Housing back to pre-bubble prices

Also, more Americans are underwater on their mortages, and home prices are still falling.

By Teresa Mears Feb 9, 2011 4:03PM

Here's where falling home prices have bought us: back to where we were in 2003, before the real estate bubble began.


New data indicate that housing is more affordable now than it has been since the boom, at least in some markets, with the housing affordability index hitting a 35-year low in some areas in the third quarter of 2010.

"Based on incomes, this is as affordable as it gets," Mark Zandi, the chief economist at Moody's Analytics, which analyzed the data, told The Wall Street Journal. "If you can get a loan, these are pretty good times to buy."


This is how Nick Timiraos of the WSJ explained the situation:

During the boom, lax lending and speculation pushed house-price inflation far beyond the modest rise in household income. Nationally, the ratio of home prices to annual household income reached a peak of 2.3 in late 2005. But by last September, it had fallen to 1.6, matching the lowest level in the 35 years the data have been collected and well below the historical average of 1.9 between 1989 and 2003.

The falling prices don't look as good to people who already own homes, particularly those who want to sell. New data from Zillow's Home Value Index found that 27% of Americans with mortgages owed more than their homes were worth in the last quarter of 2010, up from 23.2% the previous quarter. Post continues after video.

Zillow reported an average price drop of 2.6% nationwide, the largest single-quarter decline since the first quarter of 2009.

Of course, data varies widely by region. Moody's measured affordability in 74 markets, and the affordability index is back down to the average of the years 1989 to 2003 in 47 of those markets. Prices in Cleveland are back to 1991 levels. In contrast, homes are still overvalued in the Pacific Northwest, as well as along the Atlantic corridor from Baltimore to Boston.


Want to see how your region is faring?


The WSJ has a chart showing the quarterly price drop for major metropolitan areas as well as the percentage of homeowners with underwater mortgages. The chart also shows the median home price last quarter, how much property values have declined in the last year, and how much values have declined since their peak.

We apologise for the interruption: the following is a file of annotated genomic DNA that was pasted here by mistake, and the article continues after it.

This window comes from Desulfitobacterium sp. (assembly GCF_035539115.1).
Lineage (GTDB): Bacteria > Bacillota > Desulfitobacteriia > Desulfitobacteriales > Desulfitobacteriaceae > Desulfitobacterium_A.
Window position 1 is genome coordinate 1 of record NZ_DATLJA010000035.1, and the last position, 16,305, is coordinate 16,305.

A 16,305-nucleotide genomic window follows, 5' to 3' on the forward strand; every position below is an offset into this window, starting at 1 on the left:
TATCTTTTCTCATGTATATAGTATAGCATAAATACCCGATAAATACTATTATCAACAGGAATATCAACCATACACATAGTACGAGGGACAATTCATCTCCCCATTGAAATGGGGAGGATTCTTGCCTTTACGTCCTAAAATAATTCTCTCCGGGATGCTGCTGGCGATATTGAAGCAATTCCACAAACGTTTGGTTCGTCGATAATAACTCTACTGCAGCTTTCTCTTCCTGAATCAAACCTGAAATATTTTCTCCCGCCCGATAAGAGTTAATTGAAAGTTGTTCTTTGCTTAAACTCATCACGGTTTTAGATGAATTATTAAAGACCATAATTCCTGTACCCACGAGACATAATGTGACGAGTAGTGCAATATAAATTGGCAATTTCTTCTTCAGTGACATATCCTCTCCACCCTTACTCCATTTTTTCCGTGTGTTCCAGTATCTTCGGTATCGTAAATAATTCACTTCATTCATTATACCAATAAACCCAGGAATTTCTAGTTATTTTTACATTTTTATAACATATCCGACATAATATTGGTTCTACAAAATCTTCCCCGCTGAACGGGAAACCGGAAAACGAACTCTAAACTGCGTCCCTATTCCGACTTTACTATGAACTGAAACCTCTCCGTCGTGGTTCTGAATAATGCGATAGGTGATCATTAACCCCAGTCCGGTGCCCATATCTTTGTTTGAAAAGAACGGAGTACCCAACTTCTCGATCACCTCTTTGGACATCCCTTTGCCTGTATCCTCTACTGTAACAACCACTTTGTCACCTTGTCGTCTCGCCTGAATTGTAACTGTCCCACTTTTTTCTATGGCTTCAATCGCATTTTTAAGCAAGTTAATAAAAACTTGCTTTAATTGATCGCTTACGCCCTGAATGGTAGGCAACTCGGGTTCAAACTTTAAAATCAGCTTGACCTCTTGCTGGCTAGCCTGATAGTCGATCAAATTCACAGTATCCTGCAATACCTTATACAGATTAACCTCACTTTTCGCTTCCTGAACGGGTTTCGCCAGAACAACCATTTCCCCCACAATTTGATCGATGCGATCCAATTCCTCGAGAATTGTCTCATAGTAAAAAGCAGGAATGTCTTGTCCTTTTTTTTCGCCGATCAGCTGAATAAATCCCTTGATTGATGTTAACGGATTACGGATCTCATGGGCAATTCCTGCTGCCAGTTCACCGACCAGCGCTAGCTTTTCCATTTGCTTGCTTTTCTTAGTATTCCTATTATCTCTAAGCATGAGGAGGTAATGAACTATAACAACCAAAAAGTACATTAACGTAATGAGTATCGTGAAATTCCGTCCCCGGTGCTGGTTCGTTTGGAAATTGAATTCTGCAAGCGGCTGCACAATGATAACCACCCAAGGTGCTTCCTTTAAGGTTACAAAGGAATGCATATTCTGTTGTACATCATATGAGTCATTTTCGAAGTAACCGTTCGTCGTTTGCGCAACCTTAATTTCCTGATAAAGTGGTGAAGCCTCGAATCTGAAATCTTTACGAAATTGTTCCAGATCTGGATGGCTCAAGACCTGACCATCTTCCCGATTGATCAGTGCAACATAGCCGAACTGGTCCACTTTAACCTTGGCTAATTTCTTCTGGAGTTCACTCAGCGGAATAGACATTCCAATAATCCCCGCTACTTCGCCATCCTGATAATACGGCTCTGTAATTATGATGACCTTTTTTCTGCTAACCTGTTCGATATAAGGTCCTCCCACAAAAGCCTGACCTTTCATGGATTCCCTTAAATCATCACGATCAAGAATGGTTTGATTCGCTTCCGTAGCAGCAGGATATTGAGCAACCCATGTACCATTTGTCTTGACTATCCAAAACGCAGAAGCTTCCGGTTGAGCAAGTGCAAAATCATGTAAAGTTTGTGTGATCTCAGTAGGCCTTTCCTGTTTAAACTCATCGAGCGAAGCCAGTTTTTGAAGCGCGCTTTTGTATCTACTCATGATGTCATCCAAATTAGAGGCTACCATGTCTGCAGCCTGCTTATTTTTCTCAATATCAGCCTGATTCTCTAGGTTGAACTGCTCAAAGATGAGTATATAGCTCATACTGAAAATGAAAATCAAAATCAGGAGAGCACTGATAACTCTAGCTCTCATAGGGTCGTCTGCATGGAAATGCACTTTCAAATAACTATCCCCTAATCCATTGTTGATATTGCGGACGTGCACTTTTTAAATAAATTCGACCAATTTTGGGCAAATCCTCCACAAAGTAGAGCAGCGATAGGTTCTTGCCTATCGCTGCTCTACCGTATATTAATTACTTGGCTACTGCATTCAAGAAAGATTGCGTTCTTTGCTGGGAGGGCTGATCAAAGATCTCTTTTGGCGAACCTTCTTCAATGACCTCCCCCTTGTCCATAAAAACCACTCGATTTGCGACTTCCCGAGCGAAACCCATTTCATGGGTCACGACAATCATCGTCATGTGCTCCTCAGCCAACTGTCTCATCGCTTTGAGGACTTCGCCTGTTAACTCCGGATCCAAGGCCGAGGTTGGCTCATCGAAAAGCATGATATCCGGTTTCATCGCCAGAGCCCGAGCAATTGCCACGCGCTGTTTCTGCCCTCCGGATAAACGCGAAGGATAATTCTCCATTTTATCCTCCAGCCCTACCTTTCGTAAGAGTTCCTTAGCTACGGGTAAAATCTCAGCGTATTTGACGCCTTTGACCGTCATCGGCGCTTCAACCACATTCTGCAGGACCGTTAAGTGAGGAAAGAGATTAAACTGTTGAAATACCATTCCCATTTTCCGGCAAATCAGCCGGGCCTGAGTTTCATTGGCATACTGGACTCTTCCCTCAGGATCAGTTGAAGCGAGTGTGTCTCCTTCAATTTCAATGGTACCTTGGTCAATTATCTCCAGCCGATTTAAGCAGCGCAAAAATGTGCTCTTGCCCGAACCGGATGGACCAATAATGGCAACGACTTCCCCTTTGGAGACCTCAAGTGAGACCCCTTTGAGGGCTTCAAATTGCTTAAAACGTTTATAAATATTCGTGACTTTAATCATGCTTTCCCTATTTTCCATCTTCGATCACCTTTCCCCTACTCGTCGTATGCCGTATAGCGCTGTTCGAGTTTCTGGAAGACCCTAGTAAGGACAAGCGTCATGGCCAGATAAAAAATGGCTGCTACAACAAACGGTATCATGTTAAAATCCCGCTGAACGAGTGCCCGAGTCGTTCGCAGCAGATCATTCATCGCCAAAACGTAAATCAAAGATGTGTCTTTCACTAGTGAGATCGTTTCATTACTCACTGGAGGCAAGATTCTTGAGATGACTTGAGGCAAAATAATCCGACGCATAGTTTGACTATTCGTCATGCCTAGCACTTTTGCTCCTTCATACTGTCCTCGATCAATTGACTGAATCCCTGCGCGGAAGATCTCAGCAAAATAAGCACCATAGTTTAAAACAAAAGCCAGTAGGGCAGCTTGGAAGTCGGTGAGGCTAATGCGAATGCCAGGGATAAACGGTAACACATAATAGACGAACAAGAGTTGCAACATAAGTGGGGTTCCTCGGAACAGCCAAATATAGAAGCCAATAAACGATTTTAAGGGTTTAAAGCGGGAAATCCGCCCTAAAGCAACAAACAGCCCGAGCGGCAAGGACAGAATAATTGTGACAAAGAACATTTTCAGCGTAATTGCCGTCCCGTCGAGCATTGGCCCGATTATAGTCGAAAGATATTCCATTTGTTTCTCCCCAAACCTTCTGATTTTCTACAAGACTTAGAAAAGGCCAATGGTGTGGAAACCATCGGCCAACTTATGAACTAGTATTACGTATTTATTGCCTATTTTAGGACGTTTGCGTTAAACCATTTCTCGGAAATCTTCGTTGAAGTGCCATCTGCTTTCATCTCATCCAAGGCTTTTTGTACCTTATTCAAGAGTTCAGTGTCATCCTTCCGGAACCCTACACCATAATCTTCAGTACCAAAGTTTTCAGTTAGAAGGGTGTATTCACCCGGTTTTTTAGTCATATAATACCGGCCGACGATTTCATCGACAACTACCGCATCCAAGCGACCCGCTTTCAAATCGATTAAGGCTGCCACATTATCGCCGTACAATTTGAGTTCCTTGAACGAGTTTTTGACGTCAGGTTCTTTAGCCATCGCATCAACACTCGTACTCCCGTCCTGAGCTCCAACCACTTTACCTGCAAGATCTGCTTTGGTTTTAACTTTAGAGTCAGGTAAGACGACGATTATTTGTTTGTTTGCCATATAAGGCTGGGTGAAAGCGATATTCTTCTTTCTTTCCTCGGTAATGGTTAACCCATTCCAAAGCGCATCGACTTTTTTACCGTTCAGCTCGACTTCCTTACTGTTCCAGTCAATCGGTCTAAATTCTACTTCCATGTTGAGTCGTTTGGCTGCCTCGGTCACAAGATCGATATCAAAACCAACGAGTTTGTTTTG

USA Today has a chart showing the 30 U.S. counties with the highest percentage of mortgages underwater and the 30 with the lowest percentages as of Sept. 30.


Detroit showed the largest drop in property value in the last quarter, 7.5%, followed by Chicago and St. Louis. Year to year, the greatest declines were in Detroit (17.4%), followed by Miami-Fort Lauderdale (15.4%) and Atlanta (15.3%). Miami-Fort Lauderdale showed the greatest decline in home values since the peak (54.8%), followed by Orlando (54.4%) and Phoenix (53.6%).


The areas with the largest percentage of underwater mortgages were Phoenix (69.9%), followed by Orlando (61.7%) and Atlanta (54%).


If you're wondering what it's like to live in an area that is suffering from the real estate bust, read Julie Schmit's USA Today report from Merced, Calif., where the median home price has fallen 68% since 2006. In Merced County, 60% of homeowners with mortgages owe more than their homes are worth.


Teachers John Bethan, 58, and his wife, Sandra, 55, are among those who are underwater on their mortgage. The Bethans owe $375,000 on a house they estimate is worth $150,000. They plan to stay in their home and continue paying their mortgage, delaying their retirement if they have to.


"A lot of these people bailed," John Bethan told USA Today. "But we did everything right, and we're stuck. It's a bit of a bitter pill."


More from MSN Money:


Feb 9, 2011 5:35PM
The real estate bubble started well before 2003. This is easy enough to see in any chart, just search for "housing prices vs inflation graph".
Feb 9, 2011 6:03PM
The title is misleading. The keywords of this article are "at least in some markets". The back to pre-bubble price might be true for Merced, CA, but prices of most big cities in CA still have some bubble.
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